Even pet industry retailers like PetSmart have jumped on the doggie playcare bandwagon, adding Pet Hotel boarding services to many of their stores and enhancing them with seven-day-a-week daycare and boarding operations. PetSmart’s Alliance location on Texas Sage Trail accommodates more than 200 dogs in its PetsHotel and keeps close to 50 spots open for Doggie Daycamp visitors. All accommodations are indoors. Boarders join the campers for a fee, and staff are on premises 24 hours a day.

Pampered Pooches

Competitors like Creekside Pet Care Center and Dogs Rule (a popular spot that’s expected to change its name this month) also embrace the rambunctiousness of a day at the dog park, but additionally provide a complex mix of deluxe boarding and grooming amenities.

Hance says day camp at Creekside is all about social engagement and “sending dogs home worn out from all the fun,” but his offerings cater to those who want pampering, too — as in The Barkstone’s seven private “luxury doggy suites,” attractively housed within an exterior styled as a miniature-sized row of brownstones. Each temperature-controlled suite has a comfy couch or bed, a flat-screen TV — tuned to pet-themed movies, of course — and a private exterior window. Whether staying at The Pet Lodge or The Barkstone, Creekside customers have access to a veterinarian during daytime hours and plenty of patrons take advantage of lap-of-luxury grooming treatments that include baths to soothe itchy skin and gland expression therapies that reportedly leave pets feeling “revitalized.”

“With The Barkstone, I wanted to bring something in that was a little more elite for clients that preferred that,” Hance says. “It made a lot of sense for us because most of our clients really expect a higher level of pet care services.”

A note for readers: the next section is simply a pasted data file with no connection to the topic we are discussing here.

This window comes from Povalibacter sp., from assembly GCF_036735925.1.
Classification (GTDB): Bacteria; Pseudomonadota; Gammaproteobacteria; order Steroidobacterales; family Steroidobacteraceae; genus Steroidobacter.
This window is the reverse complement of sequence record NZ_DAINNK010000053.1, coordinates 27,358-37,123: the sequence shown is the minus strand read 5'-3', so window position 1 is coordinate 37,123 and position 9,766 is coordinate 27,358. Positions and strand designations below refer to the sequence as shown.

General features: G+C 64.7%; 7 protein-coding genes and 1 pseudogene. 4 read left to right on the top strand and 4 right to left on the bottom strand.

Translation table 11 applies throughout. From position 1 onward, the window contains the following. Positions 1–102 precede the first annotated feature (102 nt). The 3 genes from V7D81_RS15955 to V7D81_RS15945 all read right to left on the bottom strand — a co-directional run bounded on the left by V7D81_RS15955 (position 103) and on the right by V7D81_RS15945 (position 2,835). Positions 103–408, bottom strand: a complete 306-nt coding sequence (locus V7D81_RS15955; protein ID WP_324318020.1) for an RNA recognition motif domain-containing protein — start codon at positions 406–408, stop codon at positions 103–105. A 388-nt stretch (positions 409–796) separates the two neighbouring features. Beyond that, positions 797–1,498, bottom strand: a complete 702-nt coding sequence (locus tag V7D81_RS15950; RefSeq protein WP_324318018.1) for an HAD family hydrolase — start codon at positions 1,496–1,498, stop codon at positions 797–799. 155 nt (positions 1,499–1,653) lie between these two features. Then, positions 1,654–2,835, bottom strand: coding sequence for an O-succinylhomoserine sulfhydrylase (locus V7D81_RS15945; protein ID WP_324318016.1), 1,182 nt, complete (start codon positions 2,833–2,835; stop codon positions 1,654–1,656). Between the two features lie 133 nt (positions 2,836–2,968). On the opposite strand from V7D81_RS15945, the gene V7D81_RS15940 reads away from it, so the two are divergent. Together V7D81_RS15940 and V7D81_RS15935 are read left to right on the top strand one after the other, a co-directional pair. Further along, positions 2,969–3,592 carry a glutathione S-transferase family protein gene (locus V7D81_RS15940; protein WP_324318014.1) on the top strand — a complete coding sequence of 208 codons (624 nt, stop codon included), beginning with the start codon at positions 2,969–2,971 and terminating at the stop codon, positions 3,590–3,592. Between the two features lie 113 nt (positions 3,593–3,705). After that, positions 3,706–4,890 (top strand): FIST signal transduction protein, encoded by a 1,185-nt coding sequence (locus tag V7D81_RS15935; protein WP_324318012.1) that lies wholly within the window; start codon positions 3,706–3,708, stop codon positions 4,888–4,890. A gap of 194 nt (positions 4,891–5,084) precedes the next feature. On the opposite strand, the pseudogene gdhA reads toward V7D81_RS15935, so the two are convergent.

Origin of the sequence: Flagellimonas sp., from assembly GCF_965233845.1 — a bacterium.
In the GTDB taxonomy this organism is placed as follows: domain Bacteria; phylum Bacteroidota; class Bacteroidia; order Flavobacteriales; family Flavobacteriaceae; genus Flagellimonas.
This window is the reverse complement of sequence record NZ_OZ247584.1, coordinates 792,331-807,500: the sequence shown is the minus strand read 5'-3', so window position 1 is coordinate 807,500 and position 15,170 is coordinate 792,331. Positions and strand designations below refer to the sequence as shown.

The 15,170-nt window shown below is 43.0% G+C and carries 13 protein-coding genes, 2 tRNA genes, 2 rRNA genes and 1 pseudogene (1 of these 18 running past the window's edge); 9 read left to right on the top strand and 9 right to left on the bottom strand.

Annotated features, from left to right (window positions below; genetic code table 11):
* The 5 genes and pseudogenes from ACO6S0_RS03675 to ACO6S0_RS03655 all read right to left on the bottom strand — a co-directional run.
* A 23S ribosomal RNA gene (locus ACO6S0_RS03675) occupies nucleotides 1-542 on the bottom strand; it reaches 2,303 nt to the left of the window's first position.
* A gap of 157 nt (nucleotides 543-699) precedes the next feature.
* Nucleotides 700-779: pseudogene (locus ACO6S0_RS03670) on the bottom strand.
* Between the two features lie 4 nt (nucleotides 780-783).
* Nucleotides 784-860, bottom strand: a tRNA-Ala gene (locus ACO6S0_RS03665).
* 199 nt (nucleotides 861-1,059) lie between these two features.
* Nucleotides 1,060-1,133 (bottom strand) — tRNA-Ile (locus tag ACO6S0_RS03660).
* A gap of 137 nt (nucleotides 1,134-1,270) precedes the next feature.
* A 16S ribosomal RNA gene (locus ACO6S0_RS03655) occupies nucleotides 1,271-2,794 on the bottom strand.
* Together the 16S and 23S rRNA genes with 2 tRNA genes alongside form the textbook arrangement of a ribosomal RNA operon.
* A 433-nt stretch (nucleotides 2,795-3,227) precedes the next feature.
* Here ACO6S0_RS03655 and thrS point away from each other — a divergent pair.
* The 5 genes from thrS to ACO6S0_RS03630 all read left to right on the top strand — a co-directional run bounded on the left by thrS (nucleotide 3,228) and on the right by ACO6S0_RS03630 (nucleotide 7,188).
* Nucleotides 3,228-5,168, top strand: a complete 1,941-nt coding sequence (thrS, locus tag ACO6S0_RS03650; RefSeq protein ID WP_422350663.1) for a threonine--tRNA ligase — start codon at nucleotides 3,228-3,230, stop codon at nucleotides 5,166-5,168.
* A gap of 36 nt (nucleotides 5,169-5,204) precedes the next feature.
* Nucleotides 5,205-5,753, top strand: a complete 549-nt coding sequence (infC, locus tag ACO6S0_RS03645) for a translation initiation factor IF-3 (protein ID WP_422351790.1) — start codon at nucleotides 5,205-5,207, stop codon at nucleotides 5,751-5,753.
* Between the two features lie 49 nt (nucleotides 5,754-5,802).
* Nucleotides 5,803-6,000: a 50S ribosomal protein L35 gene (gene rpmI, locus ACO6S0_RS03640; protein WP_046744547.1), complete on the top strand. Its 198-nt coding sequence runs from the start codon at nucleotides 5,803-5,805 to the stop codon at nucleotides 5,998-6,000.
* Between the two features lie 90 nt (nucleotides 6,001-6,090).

Elite Suites in Southlake is firmly positioned on the creature comfort bandwagon, emphasizing design aesthetics strong on human appeal. Deluxe and elite suites feature Posturepedic beds and the ever-popular personal televisions and webcam — both of which come standard in each suite. The grounds span 22,000 square feet and guests are escorted outdoors for play periods five to six times a day — either alone or with five furry friends, depending on their preferences and temperaments. Meanwhile, four full-time groomers offer a plethora of appearance-enhancing treatments. A puppy pedi, includes, of course, a coat of nail polish. And indulgent — or guilty — owners often order room service, paying for yummy extras from the gourmet treat bakery.

And at nearby Paradise 4 Paws, the familiar doggie-fun-plus-luxe theme gets an extra boost from its DFW Airport location. The flat-screen TVs and 24/7 webcams are standard in all rooms, and a Top Dog Suite features chandelier lighting, mirrors, wrought-iron beds and 4-inch-thick lounging cushions. Less posh suites are available, and extra goodies range from frozen treats and peanut butter Kongs to personal cuddle time, private splash lessons, a session with a dog masseuse, laser tag games and outdoor hikes.

Katie Legendre of Keller boards her Old English Sheepdogs, Molly and Dolly, at Paradise 4 Paws because she appreciates that the dogs spend more time out exercising and socializing than sitting in crates. Noting that she’s been impressed by the cleanliness of the large, indoor play space — and the bone-shaped splash pool ups the cuteness factor — she says the convenience of the location seals the deal.

“I think it’s genius,” she says. “You can leave your car here, take the courtesy shuttle and it’s more affordable than airport parking. No matter what time your flight gets in, you know you can always get your dog.”